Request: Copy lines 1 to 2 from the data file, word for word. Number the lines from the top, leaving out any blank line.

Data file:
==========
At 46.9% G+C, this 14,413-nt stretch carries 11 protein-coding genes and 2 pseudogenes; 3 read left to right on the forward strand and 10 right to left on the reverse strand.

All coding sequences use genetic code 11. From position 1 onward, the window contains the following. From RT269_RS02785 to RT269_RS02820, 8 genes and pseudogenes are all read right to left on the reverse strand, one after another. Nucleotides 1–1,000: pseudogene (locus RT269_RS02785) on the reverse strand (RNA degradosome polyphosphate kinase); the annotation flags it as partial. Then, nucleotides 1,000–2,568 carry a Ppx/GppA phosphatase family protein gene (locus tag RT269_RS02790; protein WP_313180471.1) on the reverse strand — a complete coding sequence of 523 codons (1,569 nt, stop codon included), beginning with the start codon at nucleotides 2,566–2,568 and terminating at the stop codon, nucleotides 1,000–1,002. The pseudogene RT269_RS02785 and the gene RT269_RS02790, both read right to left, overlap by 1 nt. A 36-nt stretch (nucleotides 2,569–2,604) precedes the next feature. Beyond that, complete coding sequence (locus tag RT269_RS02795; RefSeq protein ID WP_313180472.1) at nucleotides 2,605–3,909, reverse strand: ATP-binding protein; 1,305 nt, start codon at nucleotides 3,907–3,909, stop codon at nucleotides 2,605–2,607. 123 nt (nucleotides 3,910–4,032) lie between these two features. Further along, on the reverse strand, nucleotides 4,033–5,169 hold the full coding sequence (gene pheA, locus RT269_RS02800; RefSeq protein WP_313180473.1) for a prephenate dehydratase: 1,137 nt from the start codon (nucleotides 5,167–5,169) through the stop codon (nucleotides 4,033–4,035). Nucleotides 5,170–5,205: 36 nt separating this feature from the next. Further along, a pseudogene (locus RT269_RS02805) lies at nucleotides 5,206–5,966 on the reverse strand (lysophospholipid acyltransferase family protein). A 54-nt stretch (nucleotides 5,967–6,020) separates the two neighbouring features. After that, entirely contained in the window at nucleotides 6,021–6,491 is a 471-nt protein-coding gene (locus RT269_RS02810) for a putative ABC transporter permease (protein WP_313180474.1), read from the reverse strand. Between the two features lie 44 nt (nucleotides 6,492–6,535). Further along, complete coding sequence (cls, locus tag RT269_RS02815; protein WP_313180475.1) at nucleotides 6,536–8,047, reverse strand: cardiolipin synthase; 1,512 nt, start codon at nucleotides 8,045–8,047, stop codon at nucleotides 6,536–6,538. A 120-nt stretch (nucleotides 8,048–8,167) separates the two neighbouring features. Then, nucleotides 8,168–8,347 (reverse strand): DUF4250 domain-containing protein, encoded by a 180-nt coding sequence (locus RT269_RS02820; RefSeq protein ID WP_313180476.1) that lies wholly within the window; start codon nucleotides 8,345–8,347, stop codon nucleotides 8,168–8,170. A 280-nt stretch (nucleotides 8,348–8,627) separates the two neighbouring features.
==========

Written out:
At 46.9% G+C, this 14,413-nt stretch carries 11 protein-coding genes and 2 pseudogenes; 3 read left to right on the forward strand and 10 right to left on the reverse strand.

All coding sequences use genetic code 11. From position 1 onward, the window contains the following. From RT269_RS02785 to RT269_RS02820, 8 genes and pseudogenes are all read right to left on the reverse strand, one after another. Nucleotides 1–1,000: pseudogene (locus RT269_RS02785) on the reverse strand (RNA degradosome polyphosphate kinase); the annotation flags it as partial. Then, nucleotides 1,000–2,568 carry a Ppx/GppA phosphatase family protein gene (locus tag RT269_RS02790; protein WP_313180471.1) on the reverse strand — a complete coding sequence of 523 codons (1,569 nt, stop codon included), beginning with the start codon at nucleotides 2,566–2,568 and terminating at the stop codon, nucleotides 1,000–1,002. The pseudogene RT269_RS02785 and the gene RT269_RS02790, both read right to left, overlap by 1 nt. A 36-nt stretch (nucleotides 2,569–2,604) precedes the next feature. Beyond that, complete coding sequence (locus tag RT269_RS02795; RefSeq protein ID WP_313180472.1) at nucleotides 2,605–3,909, reverse strand: ATP-binding protein; 1,305 nt, start codon at nucleotides 3,907–3,909, stop codon at nucleotides 2,605–2,607. 123 nt (nucleotides 3,910–4,032) lie between these two features. Further along, on the reverse strand, nucleotides 4,033–5,169 hold the full coding sequence (gene pheA, locus RT269_RS02800; RefSeq protein WP_313180473.1) for a prephenate dehydratase: 1,137 nt from the start codon (nucleotides 5,167–5,169) through the stop codon (nucleotides 4,033–4,035). Nucleotides 5,170–5,205: 36 nt separating this feature from the next. Further along, a pseudogene (locus RT269_RS02805) lies at nucleotides 5,206–5,966 on the reverse strand (lysophospholipid acyltransferase family protein). A 54-nt stretch (nucleotides 5,967–6,020) separates the two neighbouring features. After that, entirely contained in the window at nucleotides 6,021–6,491 is a 471-nt protein-coding gene (locus RT269_RS02810) for a putative ABC transporter permease (protein WP_313180474.1), read from the reverse strand. Between the two features lie 44 nt (nucleotides 6,492–6,535). Further along, complete coding sequence (cls, locus tag RT269_RS02815; protein WP_313180475.1) at nucleotides 6,536–8,047, reverse strand: cardiolipin synthase; 1,512 nt, start codon at nucleotides 8,045–8,047, stop codon at nucleotides 6,536–6,538. A 120-nt stretch (nucleotides 8,048–8,167) separates the two neighbouring features. Then, nucleotides 8,168–8,347 (reverse strand): DUF4250 domain-containing protein, encoded by a 180-nt coding sequence (locus RT269_RS02820; RefSeq protein ID WP_313180476.1) that lies wholly within the window; start codon nucleotides 8,345–8,347, stop codon nucleotides 8,168–8,170. A 280-nt stretch (nucleotides 8,348–8,627) separates the two neighbouring features.